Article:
Opened earlier in the year, it is Scotland’s newest tech hub, home to 20 of the country’s latest start-ups. It is a model based partly on similar Israeli groups.
The tone and atmosphere in the hub was a world away from the security concerns of the university. Mr Taub described CodeBase founder Jamie Campbell as the “godfather of Scottish high tech” and attempted to woo him and his staff with suggestions of link-ups with Israel’s world-leading companies and possible financial backing.
“This place is fantastic; it’s like a little Israel,” the ambassador enthused. “What’s great is that people in these businesses already have links to Israel. If only I could do this the whole time.”
Right on cue Yaniv Mazor, an Israeli technology expert based in the Scottish capital, appeared from amid the workers. Clearly delighted, Mr Taub broke off to speak to him, and Jewish Americans based at the centre, in a mixture of Hebrew and English.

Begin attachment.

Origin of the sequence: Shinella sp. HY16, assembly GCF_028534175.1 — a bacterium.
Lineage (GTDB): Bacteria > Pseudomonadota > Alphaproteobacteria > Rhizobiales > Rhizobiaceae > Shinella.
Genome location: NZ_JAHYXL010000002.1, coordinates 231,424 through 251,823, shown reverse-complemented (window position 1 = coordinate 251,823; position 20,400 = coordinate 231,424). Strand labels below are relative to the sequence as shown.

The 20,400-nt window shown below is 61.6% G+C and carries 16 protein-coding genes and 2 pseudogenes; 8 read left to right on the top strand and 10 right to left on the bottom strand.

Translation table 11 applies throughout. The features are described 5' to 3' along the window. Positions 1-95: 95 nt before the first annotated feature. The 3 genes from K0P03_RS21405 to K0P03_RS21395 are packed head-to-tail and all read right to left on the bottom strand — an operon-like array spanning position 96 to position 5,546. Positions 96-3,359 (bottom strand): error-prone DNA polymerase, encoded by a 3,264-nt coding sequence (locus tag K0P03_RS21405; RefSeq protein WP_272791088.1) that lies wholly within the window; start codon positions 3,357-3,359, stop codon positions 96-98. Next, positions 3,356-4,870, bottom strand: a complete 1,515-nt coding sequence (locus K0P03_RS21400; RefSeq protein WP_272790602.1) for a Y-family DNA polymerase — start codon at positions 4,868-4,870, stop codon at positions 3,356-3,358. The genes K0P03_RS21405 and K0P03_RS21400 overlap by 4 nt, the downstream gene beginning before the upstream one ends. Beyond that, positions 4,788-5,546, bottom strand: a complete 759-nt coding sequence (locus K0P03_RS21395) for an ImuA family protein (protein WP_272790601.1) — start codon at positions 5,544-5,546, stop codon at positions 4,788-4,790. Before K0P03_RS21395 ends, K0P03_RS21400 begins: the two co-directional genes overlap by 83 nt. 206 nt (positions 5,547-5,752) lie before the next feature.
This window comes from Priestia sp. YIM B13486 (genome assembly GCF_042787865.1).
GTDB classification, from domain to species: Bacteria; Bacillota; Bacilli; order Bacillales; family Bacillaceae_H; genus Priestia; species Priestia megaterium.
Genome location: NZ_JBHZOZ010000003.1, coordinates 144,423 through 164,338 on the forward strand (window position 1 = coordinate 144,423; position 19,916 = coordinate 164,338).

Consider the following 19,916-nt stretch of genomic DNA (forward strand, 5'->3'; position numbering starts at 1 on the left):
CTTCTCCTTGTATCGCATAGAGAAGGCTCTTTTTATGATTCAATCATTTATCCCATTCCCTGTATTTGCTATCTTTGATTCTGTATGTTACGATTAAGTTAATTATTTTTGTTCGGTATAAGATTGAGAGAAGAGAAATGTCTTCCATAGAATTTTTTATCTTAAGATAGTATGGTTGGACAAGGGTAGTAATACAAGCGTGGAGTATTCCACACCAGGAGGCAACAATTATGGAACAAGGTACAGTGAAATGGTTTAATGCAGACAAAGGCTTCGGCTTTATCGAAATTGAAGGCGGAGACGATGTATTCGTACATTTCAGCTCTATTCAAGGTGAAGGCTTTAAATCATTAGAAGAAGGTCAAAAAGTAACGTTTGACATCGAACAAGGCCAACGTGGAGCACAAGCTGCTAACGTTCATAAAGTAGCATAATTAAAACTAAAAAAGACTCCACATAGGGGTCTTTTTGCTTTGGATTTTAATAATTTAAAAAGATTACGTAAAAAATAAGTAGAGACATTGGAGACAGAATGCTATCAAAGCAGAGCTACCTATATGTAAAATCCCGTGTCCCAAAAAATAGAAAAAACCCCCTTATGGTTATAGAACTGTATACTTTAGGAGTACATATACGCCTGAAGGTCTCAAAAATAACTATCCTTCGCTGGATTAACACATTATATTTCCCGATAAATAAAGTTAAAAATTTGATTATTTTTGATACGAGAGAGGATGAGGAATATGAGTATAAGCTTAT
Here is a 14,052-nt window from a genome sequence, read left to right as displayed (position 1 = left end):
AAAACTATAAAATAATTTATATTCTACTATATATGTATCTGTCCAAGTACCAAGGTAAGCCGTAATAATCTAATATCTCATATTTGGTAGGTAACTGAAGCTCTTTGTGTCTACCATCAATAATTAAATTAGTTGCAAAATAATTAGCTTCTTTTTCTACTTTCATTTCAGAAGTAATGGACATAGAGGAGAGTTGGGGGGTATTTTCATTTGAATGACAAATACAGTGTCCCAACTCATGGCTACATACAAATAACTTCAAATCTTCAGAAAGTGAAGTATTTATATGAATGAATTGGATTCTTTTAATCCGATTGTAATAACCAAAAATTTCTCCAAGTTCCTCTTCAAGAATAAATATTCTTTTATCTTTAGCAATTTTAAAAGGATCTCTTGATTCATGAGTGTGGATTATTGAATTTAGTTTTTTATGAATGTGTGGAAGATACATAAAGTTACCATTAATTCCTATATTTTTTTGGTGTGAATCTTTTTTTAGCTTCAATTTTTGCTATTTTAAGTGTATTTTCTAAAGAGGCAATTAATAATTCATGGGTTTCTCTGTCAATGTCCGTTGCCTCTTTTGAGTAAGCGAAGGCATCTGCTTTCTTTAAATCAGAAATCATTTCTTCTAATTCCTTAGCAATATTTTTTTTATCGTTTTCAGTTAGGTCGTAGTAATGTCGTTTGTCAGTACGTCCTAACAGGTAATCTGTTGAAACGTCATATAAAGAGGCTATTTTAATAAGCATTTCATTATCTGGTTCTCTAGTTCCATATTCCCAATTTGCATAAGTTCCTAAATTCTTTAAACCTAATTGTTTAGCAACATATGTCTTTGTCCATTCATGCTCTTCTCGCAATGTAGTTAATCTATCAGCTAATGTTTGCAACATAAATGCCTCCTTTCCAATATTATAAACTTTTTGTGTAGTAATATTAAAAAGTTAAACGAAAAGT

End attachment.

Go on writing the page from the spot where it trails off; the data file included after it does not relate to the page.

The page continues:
“It’s lovely to see someone who can represent Israel in a British way,” said Mr Mazor. “The audience here at the hub are not political. They are very interested in the tech aspects of Israel. They know of Israel’s stature in this work. People here are fighting to get a higher profile. Today they will go home and say ‘wow, I met the Israeli ambassador’.”
For all his frontline diplomatic experience, Mr Taub operates as a very modern ambassador — not just explaining his country’s security concerns, but extolling the virtues of its technological developments. His eyes lit up as Mr Campbell told him about new software boosting national and personal security measures.
Back in the car Mr Taub explained: “I try to focus on five or six things on these trips: academia, business, politics, religion, the local Jewish community and perhaps also the local media.”
The afternoon provided the chance for a series of private meetings with think-tanks, religious groups and politicians. In the brief gaps between each session there was a chance to catch up on calls to the family — Mr Taub is a father-of-six — and events at the embassy in London.